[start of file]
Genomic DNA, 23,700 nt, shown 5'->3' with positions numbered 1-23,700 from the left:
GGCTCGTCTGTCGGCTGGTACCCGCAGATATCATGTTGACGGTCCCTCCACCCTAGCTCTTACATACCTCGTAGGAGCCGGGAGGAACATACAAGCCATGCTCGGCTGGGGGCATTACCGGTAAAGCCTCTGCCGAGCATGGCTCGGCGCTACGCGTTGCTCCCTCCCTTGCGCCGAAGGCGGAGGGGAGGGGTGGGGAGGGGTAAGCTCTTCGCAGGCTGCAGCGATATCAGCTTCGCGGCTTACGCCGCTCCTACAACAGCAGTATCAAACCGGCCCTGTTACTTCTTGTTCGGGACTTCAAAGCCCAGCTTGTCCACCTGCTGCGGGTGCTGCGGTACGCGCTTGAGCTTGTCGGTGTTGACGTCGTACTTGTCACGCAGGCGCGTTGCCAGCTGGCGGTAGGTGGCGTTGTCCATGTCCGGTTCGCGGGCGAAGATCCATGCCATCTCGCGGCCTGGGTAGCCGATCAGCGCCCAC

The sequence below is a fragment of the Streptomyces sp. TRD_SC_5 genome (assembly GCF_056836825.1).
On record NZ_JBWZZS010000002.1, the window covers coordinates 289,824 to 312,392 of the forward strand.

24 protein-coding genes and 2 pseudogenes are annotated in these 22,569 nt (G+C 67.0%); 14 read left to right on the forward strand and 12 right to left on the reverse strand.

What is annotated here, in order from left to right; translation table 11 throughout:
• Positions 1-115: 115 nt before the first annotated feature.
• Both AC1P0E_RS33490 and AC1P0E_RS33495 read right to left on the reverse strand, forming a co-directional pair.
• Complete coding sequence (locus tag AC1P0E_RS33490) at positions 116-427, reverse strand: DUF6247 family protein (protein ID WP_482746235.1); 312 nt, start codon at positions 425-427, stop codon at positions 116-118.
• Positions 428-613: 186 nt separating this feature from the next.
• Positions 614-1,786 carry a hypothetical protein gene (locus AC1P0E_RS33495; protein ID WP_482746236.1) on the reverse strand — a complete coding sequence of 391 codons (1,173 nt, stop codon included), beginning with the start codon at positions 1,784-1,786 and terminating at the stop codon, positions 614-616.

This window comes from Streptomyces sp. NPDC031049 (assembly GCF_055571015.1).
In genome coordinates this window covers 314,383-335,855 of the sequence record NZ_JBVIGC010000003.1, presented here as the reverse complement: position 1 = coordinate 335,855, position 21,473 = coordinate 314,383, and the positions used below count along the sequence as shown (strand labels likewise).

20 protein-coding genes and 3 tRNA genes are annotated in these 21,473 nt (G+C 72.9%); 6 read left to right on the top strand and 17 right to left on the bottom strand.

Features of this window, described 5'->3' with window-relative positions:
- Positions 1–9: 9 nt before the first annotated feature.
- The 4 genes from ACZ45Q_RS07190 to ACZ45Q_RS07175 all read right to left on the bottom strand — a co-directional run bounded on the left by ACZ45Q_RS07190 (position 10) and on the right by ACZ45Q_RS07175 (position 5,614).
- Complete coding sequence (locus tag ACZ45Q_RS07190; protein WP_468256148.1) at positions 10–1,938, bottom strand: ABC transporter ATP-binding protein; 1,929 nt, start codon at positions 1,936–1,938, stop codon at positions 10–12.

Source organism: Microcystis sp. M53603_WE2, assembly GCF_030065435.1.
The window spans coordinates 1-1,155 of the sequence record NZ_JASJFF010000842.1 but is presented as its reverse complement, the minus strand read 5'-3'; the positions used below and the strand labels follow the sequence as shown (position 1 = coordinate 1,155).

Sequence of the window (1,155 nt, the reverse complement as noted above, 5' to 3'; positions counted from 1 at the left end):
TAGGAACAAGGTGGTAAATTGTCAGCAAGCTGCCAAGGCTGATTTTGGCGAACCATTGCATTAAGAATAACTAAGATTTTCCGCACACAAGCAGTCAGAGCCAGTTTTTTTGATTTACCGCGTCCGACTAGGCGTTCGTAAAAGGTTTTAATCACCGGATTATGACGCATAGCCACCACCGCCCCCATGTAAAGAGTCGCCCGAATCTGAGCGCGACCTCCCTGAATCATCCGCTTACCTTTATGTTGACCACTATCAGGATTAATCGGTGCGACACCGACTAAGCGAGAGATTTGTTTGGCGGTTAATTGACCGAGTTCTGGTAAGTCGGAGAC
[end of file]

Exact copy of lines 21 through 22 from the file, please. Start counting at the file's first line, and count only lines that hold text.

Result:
Sequence of the window (1,155 nt, the reverse complement as noted above, 5' to 3'; positions counted from 1 at the left end):
TAGGAACAAGGTGGTAAATTGTCAGCAAGCTGCCAAGGCTGATTTTGGCGAACCATTGCATTAAGAATAACTAAGATTTTCCGCACACAAGCAGTCAGAGCCAGTTTTTTTGATTTACCGCGTCCGACTAGGCGTTCGTAAAAGGTTTTAATCACCGGATTATGACGCATAGCCACCACCGCCCCCATGTAAAGAGTCGCCCGAATCTGAGCGCGACCTCCCTGAATCATCCGCTTACCTTTATGTTGACCACTATCAGGATTAATCGGTGCGACACCGACTAAGCGAGAGATTTGTTTGGCGGTTAATTGACCGAGTTCTGGTAAGTCGGAGAC